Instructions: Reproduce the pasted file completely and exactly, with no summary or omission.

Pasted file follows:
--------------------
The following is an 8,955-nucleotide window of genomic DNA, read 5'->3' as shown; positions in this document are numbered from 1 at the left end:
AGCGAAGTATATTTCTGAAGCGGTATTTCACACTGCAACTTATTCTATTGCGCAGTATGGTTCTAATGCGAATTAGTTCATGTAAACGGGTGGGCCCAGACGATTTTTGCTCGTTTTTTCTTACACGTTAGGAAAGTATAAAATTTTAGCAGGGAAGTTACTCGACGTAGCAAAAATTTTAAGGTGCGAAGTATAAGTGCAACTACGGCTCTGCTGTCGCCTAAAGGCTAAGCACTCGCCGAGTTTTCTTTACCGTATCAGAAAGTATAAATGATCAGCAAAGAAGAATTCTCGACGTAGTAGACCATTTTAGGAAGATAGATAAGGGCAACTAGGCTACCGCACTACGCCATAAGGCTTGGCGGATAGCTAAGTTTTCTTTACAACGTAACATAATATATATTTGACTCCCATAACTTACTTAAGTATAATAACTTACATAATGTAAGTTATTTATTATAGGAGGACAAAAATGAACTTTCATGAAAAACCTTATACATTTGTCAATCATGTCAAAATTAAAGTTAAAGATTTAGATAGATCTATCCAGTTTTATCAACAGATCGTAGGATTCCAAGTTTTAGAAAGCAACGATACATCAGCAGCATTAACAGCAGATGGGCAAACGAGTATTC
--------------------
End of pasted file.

The following is an 8,955-nucleotide window of genomic DNA, read 5'->3' as shown; positions in this document are numbered from 1 at the left end:
AGCGAAGTATATTTCTGAAGCGGTATTTCACACTGCAACTTATTCTATTGCGCAGTATGGTTCTAATGCGAATTAGTTCATGTAAACGGGTGGGCCCAGACGATTTTTGCTCGTTTTTTCTTACACGTTAGGAAAGTATAAAATTTTAGCAGGGAAGTTACTCGACGTAGCAAAAATTTTAAGGTGCGAAGTATAAGTGCAACTACGGCTCTGCTGTCGCCTAAAGGCTAAGCACTCGCCGAGTTTTCTTTACCGTATCAGAAAGTATAAATGATCAGCAAAGAAGAATTCTCGACGTAGTAGACCATTTTAGGAAGATAGATAAGGGCAACTAGGCTACCGCACTACGCCATAAGGCTTGGCGGATAGCTAAGTTTTCTTTACAACGTAACATAATATATATTTGACTCCCATAACTTACTTAAGTATAATAACTTACATAATGTAAGTTATTTATTATAGGAGGACAAAAATGAACTTTCATGAAAAACCTTATACATTTGTCAATCATGTCAAAATTAAAGTTAAAGATTTAGATAGATCTATCCAGTTTTATCAACAGATCGTAGGATTCCAAGTTTTAGAAAGCAACGATACATCAGCAGCATTAACAGCAGATGGGCAAACGAGTATTC